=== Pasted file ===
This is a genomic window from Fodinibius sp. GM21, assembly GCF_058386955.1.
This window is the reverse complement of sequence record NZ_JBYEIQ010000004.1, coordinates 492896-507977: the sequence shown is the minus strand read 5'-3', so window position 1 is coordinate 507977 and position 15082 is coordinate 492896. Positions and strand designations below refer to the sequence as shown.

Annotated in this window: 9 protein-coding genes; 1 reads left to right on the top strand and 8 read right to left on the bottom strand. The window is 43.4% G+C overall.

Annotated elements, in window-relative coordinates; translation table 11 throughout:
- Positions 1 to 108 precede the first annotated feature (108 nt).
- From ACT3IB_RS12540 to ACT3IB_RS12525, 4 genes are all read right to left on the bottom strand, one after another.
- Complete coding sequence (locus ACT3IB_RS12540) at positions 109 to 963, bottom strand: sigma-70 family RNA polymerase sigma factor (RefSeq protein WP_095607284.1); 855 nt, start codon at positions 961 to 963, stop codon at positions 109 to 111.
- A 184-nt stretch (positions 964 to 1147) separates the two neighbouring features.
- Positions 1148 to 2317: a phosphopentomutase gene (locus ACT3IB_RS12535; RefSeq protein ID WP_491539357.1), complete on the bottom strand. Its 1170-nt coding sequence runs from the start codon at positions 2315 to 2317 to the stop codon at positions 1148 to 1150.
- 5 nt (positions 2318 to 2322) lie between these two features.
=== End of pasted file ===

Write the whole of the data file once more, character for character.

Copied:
This is a genomic window from Fodinibius sp. GM21, assembly GCF_058386955.1.
This window is the reverse complement of sequence record NZ_JBYEIQ010000004.1, coordinates 492896-507977: the sequence shown is the minus strand read 5'-3', so window position 1 is coordinate 507977 and position 15082 is coordinate 492896. Positions and strand designations below refer to the sequence as shown.

Annotated in this window: 9 protein-coding genes; 1 reads left to right on the top strand and 8 read right to left on the bottom strand. The window is 43.4% G+C overall.

Annotated elements, in window-relative coordinates; translation table 11 throughout:
- Positions 1 to 108 precede the first annotated feature (108 nt).
- From ACT3IB_RS12540 to ACT3IB_RS12525, 4 genes are all read right to left on the bottom strand, one after another.
- Complete coding sequence (locus ACT3IB_RS12540) at positions 109 to 963, bottom strand: sigma-70 family RNA polymerase sigma factor (RefSeq protein WP_095607284.1); 855 nt, start codon at positions 961 to 963, stop codon at positions 109 to 111.
- A 184-nt stretch (positions 964 to 1147) separates the two neighbouring features.
- Positions 1148 to 2317: a phosphopentomutase gene (locus ACT3IB_RS12535; RefSeq protein ID WP_491539357.1), complete on the bottom strand. Its 1170-nt coding sequence runs from the start codon at positions 2315 to 2317 to the stop codon at positions 1148 to 1150.
- 5 nt (positions 2318 to 2322) lie between these two features.